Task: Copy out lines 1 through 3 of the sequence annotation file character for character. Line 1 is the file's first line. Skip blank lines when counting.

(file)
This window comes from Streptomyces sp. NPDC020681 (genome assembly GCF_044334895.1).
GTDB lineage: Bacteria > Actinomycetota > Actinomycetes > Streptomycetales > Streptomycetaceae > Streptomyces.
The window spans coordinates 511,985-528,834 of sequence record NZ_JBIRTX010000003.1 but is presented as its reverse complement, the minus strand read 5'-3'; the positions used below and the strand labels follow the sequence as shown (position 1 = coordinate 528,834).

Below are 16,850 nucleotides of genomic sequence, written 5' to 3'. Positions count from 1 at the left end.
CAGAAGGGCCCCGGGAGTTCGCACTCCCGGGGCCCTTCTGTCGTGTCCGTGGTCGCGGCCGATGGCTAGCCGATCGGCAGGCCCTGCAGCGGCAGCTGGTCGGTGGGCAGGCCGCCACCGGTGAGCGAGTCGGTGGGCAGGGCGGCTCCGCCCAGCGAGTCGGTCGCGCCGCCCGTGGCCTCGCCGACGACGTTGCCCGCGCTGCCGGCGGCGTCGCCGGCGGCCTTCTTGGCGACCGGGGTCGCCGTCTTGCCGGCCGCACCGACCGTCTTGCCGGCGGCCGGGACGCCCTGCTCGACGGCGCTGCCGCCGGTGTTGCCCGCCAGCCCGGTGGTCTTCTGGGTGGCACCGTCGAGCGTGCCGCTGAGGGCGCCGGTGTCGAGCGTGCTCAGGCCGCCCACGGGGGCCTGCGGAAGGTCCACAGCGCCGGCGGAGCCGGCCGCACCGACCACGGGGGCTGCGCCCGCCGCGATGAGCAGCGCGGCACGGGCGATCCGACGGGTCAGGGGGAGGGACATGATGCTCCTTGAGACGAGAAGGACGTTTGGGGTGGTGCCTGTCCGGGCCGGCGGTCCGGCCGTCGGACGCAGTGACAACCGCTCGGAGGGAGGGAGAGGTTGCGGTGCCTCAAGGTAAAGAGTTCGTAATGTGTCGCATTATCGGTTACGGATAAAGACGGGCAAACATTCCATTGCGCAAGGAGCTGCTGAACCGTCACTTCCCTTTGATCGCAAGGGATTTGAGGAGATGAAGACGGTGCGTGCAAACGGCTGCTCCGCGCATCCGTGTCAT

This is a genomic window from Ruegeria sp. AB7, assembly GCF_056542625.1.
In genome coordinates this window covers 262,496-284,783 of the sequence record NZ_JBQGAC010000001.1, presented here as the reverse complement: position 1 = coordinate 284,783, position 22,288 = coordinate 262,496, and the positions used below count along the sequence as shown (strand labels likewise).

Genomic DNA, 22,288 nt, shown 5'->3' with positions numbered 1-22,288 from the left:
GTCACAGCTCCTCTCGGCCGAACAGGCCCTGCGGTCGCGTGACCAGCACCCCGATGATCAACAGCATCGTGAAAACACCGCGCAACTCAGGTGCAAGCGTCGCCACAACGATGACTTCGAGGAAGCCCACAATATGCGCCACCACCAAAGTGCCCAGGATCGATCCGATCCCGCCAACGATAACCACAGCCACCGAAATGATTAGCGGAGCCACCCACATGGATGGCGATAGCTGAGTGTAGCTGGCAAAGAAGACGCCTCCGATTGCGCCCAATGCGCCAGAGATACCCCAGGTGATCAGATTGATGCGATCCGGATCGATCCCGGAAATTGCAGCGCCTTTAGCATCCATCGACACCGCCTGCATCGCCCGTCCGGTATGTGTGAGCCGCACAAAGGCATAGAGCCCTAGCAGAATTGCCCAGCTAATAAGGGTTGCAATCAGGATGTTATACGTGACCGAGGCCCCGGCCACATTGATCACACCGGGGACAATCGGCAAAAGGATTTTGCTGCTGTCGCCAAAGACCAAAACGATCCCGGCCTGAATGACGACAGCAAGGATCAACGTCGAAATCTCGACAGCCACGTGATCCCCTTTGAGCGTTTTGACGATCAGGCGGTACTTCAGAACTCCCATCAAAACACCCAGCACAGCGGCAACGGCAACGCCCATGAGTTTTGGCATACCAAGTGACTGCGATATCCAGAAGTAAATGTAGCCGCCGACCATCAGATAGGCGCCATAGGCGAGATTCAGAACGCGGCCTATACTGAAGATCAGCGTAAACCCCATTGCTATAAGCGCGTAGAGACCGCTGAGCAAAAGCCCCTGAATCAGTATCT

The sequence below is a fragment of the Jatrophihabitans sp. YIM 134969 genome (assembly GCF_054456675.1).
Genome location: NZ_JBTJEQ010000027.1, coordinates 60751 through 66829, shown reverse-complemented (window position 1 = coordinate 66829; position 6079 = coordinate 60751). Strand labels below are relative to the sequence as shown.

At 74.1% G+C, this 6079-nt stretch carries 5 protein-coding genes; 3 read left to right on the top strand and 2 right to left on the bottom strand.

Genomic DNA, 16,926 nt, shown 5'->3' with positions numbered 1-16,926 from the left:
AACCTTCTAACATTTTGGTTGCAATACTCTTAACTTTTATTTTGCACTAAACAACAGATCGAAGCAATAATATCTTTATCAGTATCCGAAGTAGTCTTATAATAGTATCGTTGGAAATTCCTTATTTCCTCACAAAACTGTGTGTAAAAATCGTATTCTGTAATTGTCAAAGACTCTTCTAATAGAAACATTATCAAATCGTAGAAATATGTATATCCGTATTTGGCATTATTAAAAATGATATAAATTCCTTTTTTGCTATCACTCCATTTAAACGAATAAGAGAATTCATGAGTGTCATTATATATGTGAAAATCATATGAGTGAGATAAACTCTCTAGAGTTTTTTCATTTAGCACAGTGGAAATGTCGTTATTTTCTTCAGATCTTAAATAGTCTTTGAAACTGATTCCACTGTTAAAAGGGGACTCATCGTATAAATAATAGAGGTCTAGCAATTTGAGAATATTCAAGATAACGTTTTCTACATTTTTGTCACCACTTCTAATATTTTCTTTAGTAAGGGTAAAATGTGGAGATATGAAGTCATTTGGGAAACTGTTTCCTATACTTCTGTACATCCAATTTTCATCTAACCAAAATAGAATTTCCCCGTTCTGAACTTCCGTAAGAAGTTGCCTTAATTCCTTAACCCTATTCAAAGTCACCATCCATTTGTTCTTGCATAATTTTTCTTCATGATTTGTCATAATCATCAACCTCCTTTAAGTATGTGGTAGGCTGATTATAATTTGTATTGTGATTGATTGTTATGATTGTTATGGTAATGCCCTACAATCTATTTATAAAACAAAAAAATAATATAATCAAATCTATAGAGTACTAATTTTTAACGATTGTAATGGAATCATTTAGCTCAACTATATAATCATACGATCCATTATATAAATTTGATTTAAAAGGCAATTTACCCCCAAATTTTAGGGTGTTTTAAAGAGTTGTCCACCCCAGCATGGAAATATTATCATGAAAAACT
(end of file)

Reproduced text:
This window comes from Streptomyces sp. NPDC020681 (genome assembly GCF_044334895.1).
GTDB lineage: Bacteria > Actinomycetota > Actinomycetes > Streptomycetales > Streptomycetaceae > Streptomyces.
The window spans coordinates 511,985-528,834 of sequence record NZ_JBIRTX010000003.1 but is presented as its reverse complement, the minus strand read 5'-3'; the positions used below and the strand labels follow the sequence as shown (position 1 = coordinate 528,834).